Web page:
Woman demands answers after FirstEnergy worker pepper sprays her dog

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EASTLAKE, Ohio -- A northeast Ohio woman is demanding answers after her dog was pepper sprayed by a meter reader in her own backyard. FirstEnergy calls the incident, which was caught on camera, unfortunate. But the company says the worker followed procedures to ensure his own safety.

Kimberly Frydrych's has a one-and-a-half-year-old, 180 pound English Mastiff named Charlotte.

"She's just a big giant baby," says Frydrych.

Around 10:30 a.m. Tuesday, Charlotte was in the backyard of her home in Eastlake, when a First Energy utility worker entered to read the meter.

"I asked him what he was doing and why he was back there with my dog back there, and he said he had a right to be back there, he was sorry, he had no choice, but he had to spray her," Frydrych said.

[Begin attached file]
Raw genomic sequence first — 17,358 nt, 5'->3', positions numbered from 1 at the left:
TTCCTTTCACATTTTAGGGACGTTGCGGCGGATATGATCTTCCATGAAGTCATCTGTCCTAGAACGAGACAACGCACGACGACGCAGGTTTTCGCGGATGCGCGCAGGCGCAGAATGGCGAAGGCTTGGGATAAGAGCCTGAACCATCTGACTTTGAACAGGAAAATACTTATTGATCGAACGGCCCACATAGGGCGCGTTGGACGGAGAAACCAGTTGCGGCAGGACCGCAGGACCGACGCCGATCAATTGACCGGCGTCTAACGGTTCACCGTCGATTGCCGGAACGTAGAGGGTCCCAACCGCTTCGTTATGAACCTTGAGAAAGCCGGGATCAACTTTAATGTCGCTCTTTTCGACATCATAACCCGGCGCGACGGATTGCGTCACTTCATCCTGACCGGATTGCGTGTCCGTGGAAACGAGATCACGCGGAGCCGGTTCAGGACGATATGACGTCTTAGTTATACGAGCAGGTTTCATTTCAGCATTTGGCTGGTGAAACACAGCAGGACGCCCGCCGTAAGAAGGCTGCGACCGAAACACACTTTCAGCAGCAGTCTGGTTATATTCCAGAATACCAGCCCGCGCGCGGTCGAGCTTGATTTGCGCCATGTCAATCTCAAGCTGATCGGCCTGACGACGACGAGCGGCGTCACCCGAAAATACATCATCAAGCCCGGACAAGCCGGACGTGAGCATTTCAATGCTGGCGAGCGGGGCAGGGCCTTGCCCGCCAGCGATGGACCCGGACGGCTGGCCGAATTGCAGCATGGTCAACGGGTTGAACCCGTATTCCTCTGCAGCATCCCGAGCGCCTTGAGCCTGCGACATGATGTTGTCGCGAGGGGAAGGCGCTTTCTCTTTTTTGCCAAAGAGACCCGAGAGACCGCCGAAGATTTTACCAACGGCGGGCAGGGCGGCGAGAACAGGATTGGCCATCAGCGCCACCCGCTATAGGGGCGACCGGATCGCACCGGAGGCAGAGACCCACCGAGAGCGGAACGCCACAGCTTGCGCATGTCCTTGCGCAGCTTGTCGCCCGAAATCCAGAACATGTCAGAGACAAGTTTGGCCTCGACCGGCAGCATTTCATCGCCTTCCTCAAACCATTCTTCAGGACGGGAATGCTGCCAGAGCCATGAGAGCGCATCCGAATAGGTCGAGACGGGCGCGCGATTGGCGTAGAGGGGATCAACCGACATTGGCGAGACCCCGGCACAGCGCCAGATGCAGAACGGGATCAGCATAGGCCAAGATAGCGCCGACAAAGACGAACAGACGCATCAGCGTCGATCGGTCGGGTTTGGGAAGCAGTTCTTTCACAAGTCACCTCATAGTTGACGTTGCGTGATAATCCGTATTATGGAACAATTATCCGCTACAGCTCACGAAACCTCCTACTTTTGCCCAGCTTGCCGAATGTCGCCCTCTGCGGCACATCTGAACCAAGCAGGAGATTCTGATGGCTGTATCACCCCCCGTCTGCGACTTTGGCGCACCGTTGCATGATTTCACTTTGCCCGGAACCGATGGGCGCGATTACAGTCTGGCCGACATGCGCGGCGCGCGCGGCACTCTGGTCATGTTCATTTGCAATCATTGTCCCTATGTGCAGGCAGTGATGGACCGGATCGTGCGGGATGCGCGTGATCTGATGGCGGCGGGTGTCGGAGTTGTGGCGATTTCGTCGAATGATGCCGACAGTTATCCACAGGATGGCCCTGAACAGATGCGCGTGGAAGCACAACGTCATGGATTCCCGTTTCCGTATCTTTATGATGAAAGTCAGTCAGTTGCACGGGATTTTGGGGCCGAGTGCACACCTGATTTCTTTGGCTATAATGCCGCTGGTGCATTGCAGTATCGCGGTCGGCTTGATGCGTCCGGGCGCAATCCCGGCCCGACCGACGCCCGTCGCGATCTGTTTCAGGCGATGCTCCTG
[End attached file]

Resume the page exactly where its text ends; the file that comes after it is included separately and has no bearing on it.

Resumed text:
Kimberly's home surveillance cameras show the meter reader enter the yard. He encountered the dog and sprayed Charlotte with pepper spray.

"The dog stopped, but then charged at him again, and you can imagine, this very large dog coming at you again, so the meter reader gave him the pepper spray again and got out, he got out of the gate and was out to the sidewalk, which is again, following his training," said FirstEnergy spokesman Mark Durbin.

"The lineman also could have knocked on the door, knowing that there was a car in the driveway and also seeing the sign that's on my fence that states that there could be a dog in the backyard," Frydrych said.

"We had notified the customer a day in advance by phone that we were gonna be in the area reading their meter," said Durbin.

Frydrych says she never received a call from FirstEnergy. She says Charlotte is recovering, but felt the effects of the pepper spray even after several baths.

"At first she was very upset, she was vomiting.  She vomited all over my house, she's rubbing her face on all of my furniture," she said.

"It's just unfortunate and we apologize for that, but the bottom line here is that our employees are trained to protect their own safety," said Durbin.

"She looks big, but she's a sweetheart," Frydrych added.

FirstEnergy says they plan to install a meter at Kim’s house that can be read automatically from the street or from a car, so a worker no longer has to enter the backyard.

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